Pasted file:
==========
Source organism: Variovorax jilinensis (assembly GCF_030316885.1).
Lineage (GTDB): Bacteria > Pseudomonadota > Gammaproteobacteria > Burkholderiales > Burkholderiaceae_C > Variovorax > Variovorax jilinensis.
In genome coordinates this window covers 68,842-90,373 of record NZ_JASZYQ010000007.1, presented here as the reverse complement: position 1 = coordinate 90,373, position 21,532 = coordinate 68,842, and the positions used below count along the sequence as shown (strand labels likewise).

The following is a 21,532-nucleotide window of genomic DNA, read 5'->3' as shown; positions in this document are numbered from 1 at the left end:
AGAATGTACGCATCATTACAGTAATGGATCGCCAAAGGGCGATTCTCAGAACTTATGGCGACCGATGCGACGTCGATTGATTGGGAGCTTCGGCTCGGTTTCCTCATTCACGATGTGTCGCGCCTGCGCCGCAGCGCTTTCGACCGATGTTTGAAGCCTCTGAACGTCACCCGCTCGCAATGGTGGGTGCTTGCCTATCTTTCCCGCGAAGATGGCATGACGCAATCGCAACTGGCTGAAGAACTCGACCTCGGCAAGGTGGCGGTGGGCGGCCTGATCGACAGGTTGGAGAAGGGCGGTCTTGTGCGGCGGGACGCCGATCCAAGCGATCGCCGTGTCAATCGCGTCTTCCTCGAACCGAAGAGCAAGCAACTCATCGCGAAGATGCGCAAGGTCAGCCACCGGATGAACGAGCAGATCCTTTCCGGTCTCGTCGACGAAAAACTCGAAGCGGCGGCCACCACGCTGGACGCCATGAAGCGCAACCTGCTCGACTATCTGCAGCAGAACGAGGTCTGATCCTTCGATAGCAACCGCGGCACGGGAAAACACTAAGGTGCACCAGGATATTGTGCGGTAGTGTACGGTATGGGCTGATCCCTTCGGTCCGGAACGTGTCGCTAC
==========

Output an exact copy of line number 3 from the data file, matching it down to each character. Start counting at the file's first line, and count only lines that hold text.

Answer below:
In genome coordinates this window covers 68,842-90,373 of record NZ_JASZYQ010000007.1, presented here as the reverse complement: position 1 = coordinate 90,373, position 21,532 = coordinate 68,842, and the positions used below count along the sequence as shown (strand labels likewise).